The UN’s Conference of the Parties (COP) number 27 has just ended in Sharm el-Sheikh, Egypt. One of its outputs is a large document called “The Compendium of Climate-Related Initiatives”. That does not sound like something belonging in a project management blog of any kind.
But substitute two synonyms (portfolio for compendium, and projects for initiatives), and the document becomes A Portfolio of Climate-Related Projects (see below).
Indeed, this is a collection of projects and programs organized for a strategic purpose, to help achieve goals. Strategy is always about HOW you achieve goals and objectives. Here, the goals and objectives are to reduce climate change (and as much as possible, its causes) and counter its already-existing effects. And, as always, the connection between strategy and reality is – well, quite humbly, it’s us – project leaders, executing portfolios of programs and projects.
The “Compendium” includes 128 projects, with a budget of $128B (that’s B as in Billions ... or Busy!) dollars. That’s a lot of projects and a lot of dollars, all aimed at very noble goals and objectives, so it may interest potential project leaders in terms of their career. The purpose of this post is to help familiarize you with the types of projects in this compendium, and some of the basic language used – to help make you conversant in this (excuse the pun) environment.
Let’s start with how this was announced. A press release from the UN High-Level Climate Champions said:
In 2022, the COP 27 Presidency, the High-Level Champions and the United Nations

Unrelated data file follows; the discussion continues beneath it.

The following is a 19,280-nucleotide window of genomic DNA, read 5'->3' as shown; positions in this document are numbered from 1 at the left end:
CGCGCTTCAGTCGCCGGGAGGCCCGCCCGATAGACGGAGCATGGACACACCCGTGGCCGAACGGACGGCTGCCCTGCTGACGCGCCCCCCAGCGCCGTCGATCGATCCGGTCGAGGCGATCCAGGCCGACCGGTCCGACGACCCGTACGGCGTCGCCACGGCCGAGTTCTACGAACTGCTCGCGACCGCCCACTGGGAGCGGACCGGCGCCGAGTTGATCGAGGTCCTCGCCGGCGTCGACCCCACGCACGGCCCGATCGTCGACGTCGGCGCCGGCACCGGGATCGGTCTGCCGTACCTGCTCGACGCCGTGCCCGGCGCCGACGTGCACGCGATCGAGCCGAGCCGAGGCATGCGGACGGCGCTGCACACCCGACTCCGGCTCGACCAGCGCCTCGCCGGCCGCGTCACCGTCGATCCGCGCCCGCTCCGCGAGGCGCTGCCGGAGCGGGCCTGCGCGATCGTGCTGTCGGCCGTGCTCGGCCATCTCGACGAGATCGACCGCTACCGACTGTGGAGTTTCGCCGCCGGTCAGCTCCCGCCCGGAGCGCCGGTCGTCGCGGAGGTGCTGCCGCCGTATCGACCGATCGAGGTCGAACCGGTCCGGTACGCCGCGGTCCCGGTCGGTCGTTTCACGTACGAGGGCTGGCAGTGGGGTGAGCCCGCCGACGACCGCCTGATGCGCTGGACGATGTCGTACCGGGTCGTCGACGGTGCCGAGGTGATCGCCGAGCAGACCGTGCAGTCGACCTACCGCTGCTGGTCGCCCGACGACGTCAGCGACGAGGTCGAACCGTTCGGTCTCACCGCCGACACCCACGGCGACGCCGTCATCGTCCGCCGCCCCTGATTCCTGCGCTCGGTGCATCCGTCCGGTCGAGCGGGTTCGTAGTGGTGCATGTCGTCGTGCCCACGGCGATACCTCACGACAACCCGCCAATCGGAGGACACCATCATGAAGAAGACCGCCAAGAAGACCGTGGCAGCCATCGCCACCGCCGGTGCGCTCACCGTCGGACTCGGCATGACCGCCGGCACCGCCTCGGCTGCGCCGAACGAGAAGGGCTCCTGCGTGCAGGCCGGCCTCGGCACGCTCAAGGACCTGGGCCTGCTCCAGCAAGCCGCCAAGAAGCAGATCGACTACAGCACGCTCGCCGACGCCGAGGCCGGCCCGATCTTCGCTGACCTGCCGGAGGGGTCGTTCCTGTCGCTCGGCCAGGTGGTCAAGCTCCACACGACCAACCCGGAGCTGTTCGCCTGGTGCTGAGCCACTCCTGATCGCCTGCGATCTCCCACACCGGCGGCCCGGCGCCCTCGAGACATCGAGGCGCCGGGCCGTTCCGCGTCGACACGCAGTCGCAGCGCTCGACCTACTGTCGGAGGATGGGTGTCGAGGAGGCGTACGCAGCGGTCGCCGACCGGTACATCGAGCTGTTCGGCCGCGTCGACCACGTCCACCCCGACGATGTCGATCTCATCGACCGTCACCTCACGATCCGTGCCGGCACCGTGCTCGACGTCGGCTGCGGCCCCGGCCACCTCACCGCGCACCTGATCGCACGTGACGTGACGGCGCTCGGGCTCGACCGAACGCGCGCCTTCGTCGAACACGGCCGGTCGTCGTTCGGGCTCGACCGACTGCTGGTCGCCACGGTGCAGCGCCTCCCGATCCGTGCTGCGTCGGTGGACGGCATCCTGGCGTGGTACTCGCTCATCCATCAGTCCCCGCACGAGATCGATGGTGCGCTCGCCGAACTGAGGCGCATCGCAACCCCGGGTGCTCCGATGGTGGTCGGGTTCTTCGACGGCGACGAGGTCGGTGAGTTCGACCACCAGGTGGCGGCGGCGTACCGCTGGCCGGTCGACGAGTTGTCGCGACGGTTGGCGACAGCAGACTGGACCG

Regional Commissions have released a compendium of 50 projects. At COP 27 the
High-Level Champions released an extended compendium comprising 128
projects in need of USD$128 billion. This provides the basis for a project pipeline,
with projects across mitigation and adaptation, rooted in NDC and regional
I understand the projects and billions of dollars, and I’m loving the idea of a ‘project pipeline’. In fact, the word pipeline is a bit ironic, given that pipelines are often associated with carbon-based fuels - thus the title of this blog post series. But… what is an NDC? Inquiring minds want to know.
For the answer, we go to the source, the UN Climate Change website:
"Nationally determined contributions (NDCs) are at the heart of the Paris Agreement and the achievement of its long-term goals. NDCs embody efforts by each country to reduce national emissions and adapt to the impacts of climate change."
This short video describes NDCs in layperson’s terms:
If you’re curious about your own country, you can explore the country-by-country goals by referring to the NDC registry. Here’s a snippet of some of the African countries.
Why are NDCs important? The answer, from the non-profit World Resources Institute:
The initial commitments that countries put forward in Paris are not enough to avoid crossing over dangerous temperature thresholds — currently putting us on track to 3 degrees C of warming or more. The Special Report on Global Warming of 1.5 degrees C found that even a half-degree of difference in global temperature rise will have profound impacts on sea level rise, biodiversity and extreme weather events. Meanwhile, greenhouse gas emissions continue to climb to all-time highs. The scientific evidence further suggests that the window of opportunity to achieve the Paris Agreement’s temperature goals is closing rapidly. That is why it is imperative that the current NDC enhancement process delivers faster, deeper greenhouse gas emission reductions and prepare for global warming's impacts.
The thermometer below, from the same WRI site, indicates the imperative: